US Secret Service Prefers Belt Sanders And Third-Party Vendors To Cell Phone Encryption Backdoors
from the 80-grit-backdoor dept
The Christian Science Monitor has posted an interesting article detailing some (but certainly not all) of the ways the US Secret Service can obtain data from locked phones. In all the cases discussed in the article, the data itself wasn’t encrypted, but was otherwise inaccessible without the password.
In addition to using third-party forensic software and hardware (like that of recently-hacked Cellebrite), the Secret Service also engages in a lot of manual labor to recover phone data. In one instance, the Secret Service was able to pull out the phone’s flash memory and grab data from it — although this process took it nearly a week.
A Huawei phone obtained by the agency called for a very unique brute force approach.
In another case, involving a password-locked Huawei H883G phone, agents bought multiple copies of the same model and practiced carefully polishing off material from the back of the device with an automated sander.
Often, agents can apply heat to phones to open them up. But Huawei built this particular model in a way that applying too much heat could damage its memory. So, agents sanded off material from the back of the Huawei H883G device to excise sexually explicit images for a case involving a different New Hampshire man.
What’s not contained in the article are complaints about encryption. Either the Secret Service doesn’t encounter that much of it, or it just doesn’t find it to be that much of an obstacle when it does. Dave Aitel, a former NSA research scientist, is the only person quoted in the article who says anything about encryption — and even he believes the Secret Service’s combination of hardware and software is a better approach than giving government agencies encryption backdoors.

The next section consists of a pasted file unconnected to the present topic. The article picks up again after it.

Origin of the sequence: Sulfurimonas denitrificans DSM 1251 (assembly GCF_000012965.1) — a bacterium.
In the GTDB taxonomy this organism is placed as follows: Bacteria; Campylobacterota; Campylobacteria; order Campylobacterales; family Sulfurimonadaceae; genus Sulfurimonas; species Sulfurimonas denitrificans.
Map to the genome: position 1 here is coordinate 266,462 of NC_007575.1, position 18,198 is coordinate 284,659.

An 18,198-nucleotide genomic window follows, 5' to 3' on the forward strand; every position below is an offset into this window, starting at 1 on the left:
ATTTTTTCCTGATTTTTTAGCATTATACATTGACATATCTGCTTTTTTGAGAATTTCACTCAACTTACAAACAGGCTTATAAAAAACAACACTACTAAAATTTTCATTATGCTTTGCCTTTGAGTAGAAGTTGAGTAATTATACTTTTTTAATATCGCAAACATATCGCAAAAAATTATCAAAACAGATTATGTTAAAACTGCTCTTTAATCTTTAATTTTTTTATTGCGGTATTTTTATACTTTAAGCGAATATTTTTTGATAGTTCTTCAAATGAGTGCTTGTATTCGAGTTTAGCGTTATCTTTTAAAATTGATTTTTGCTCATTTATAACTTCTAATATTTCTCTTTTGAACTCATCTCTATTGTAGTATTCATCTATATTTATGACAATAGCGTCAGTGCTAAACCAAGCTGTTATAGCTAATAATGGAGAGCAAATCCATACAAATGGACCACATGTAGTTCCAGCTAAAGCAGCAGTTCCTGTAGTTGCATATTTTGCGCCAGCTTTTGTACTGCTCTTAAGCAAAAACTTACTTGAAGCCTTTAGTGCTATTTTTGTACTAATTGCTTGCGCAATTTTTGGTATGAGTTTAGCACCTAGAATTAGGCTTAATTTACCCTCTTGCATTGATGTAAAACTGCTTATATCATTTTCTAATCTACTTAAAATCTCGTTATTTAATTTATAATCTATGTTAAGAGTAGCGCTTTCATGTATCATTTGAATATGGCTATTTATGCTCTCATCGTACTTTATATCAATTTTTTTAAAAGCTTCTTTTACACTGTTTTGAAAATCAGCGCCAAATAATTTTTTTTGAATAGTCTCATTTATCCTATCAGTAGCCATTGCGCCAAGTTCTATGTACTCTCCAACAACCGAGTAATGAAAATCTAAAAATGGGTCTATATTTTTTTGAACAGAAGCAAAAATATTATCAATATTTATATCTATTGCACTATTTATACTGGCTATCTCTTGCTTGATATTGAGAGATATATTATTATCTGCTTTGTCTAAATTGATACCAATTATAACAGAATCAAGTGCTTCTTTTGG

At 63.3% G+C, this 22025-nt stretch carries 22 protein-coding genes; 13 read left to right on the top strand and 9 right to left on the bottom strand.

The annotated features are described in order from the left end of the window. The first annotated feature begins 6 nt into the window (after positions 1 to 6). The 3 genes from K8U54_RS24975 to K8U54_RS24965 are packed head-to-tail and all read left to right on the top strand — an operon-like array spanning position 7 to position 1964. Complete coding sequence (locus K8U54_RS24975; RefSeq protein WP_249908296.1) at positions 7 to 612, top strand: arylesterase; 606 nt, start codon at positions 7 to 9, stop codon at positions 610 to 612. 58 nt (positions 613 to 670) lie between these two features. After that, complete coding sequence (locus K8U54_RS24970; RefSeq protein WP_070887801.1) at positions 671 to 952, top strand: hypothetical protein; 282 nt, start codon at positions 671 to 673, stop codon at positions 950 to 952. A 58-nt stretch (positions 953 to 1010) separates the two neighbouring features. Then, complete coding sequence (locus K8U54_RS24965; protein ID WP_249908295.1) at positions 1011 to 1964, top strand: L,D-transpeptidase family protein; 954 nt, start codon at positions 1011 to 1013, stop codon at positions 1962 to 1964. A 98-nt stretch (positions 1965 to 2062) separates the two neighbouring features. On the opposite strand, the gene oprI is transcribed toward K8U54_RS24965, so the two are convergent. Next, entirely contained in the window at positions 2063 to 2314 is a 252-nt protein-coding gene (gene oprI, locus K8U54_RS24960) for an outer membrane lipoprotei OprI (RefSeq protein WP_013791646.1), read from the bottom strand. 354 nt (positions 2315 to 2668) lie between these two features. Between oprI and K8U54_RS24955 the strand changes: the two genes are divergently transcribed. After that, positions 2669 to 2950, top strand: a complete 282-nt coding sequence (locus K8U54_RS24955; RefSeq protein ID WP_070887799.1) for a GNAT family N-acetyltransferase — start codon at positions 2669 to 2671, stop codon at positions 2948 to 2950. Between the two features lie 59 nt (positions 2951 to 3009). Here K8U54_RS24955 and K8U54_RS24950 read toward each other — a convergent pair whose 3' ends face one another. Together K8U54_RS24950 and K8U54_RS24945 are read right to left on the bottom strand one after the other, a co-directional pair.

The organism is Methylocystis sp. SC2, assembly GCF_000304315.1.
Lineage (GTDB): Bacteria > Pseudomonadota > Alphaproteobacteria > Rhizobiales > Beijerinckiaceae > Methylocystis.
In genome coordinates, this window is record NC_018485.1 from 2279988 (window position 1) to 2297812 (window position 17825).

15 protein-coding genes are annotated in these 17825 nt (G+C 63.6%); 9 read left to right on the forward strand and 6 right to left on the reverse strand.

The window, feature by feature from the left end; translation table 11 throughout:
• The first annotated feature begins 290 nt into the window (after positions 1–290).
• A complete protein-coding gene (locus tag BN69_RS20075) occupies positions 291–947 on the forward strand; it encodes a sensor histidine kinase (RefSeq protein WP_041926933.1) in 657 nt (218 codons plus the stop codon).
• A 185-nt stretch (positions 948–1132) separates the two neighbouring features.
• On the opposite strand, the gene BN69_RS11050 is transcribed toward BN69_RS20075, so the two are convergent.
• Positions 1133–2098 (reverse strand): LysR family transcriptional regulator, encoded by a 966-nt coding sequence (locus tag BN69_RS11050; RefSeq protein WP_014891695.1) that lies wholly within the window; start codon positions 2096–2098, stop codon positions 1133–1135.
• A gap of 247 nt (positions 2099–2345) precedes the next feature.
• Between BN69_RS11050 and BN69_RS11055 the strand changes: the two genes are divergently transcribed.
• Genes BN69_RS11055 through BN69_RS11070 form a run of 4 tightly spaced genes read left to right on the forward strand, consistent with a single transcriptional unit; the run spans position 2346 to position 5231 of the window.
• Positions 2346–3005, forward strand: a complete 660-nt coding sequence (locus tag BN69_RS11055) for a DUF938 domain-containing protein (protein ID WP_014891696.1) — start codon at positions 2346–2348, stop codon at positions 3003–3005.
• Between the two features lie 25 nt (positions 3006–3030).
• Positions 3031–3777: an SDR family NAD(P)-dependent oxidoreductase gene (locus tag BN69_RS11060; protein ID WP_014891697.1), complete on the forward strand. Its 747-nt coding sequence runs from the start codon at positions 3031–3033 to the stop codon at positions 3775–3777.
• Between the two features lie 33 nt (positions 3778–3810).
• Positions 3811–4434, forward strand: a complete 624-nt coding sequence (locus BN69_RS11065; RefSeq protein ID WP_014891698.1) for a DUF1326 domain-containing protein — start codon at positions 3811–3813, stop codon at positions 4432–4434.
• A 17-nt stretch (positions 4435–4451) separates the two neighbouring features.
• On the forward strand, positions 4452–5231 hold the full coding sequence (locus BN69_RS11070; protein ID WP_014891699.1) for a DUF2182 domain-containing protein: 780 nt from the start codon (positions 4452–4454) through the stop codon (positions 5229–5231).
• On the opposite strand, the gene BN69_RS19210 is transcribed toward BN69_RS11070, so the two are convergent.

Watering down encryption on phones is “not a good path,” says Dave Aitel, a former National Security Agency research scientist who currently runs the cybersecurity firm Immunity. “The path of hacking is much nicer – from a policy perspective.”
“If a device is using encryption at rest … that could be problematic, especially if the implementation of the encryption is good,” he said.
It could be problematic, but encryption keeps bad guys out the same way it keeps the good guys out. And there’s nothing covered here that suggests the Secret Service is as opposed to encryption as FBI Director James Comey is. Granted, the Secret Service probably runs into fewer encrypted phones than the FBI does, but even in its more-limited selection, it seems to be making the progress it needs without suggesting the government force companies to give them all-access backdoor keys.
One other somewhat surprising revelation contained in the piece is the fact that small phone manufacturers might (inadvertently) be making more secure phones than the Apples and Samsungs of the world. Why? Because the limited market draws less interest from government contractors who develop cell phone-cracking tools. If there are fewer government buyers interested in cracking Brand X, no company is going to expend research resources trying to find a way around the phone’s built-in protections.
“A cheaper phone that might be less popular, it seems like it’d be easier for the vendors to get into it,” says [James] Darnell of the Secret Service phone lab. “But it’s actually quite the opposite.”
What’s covered here indicates James Comey’s “sky is
falling darkening” proclamations are pretty much his alone. Law enforcement at large isn’t demanding encryption backdoors. It’s just the same handful of holdouts, albeit ones with inordinately-large soapboxes.